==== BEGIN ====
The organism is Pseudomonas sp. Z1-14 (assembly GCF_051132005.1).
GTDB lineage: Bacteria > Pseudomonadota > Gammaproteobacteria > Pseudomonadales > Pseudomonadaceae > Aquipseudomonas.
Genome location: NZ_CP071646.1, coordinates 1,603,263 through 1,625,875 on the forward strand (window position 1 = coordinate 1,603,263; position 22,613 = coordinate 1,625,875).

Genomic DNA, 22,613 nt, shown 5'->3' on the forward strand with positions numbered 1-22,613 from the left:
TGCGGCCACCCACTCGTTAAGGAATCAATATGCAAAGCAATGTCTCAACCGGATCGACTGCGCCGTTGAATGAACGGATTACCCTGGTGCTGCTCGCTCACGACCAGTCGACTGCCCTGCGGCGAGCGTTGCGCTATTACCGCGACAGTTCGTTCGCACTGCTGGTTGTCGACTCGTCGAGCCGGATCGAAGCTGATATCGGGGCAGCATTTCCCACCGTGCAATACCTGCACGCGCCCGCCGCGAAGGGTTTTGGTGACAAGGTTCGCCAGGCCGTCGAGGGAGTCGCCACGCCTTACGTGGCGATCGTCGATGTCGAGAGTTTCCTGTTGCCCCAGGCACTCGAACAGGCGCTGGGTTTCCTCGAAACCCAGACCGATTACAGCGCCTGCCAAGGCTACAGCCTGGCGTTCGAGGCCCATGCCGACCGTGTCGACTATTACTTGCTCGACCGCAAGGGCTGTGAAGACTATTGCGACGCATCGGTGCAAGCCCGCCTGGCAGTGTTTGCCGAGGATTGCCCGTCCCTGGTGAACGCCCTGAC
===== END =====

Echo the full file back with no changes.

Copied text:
The organism is Pseudomonas sp. Z1-14 (assembly GCF_051132005.1).
GTDB lineage: Bacteria > Pseudomonadota > Gammaproteobacteria > Pseudomonadales > Pseudomonadaceae > Aquipseudomonas.
Genome location: NZ_CP071646.1, coordinates 1,603,263 through 1,625,875 on the forward strand (window position 1 = coordinate 1,603,263; position 22,613 = coordinate 1,625,875).

Genomic DNA, 22,613 nt, shown 5'->3' on the forward strand with positions numbered 1-22,613 from the left:
TGCGGCCACCCACTCGTTAAGGAATCAATATGCAAAGCAATGTCTCAACCGGATCGACTGCGCCGTTGAATGAACGGATTACCCTGGTGCTGCTCGCTCACGACCAGTCGACTGCCCTGCGGCGAGCGTTGCGCTATTACCGCGACAGTTCGTTCGCACTGCTGGTTGTCGACTCGTCGAGCCGGATCGAAGCTGATATCGGGGCAGCATTTCCCACCGTGCAATACCTGCACGCGCCCGCCGCGAAGGGTTTTGGTGACAAGGTTCGCCAGGCCGTCGAGGGAGTCGCCACGCCTTACGTGGCGATCGTCGATGTCGAGAGTTTCCTGTTGCCCCAGGCACTCGAACAGGCGCTGGGTTTCCTCGAAACCCAGACCGATTACAGCGCCTGCCAAGGCTACAGCCTGGCGTTCGAGGCCCATGCCGACCGTGTCGACTATTACTTGCTCGACCGCAAGGGCTGTGAAGACTATTGCGACGCATCGGTGCAAGCCCGCCTGGCAGTGTTTGCCGAGGATTGCCCGTCCCTGGTGAACGCCCTGAC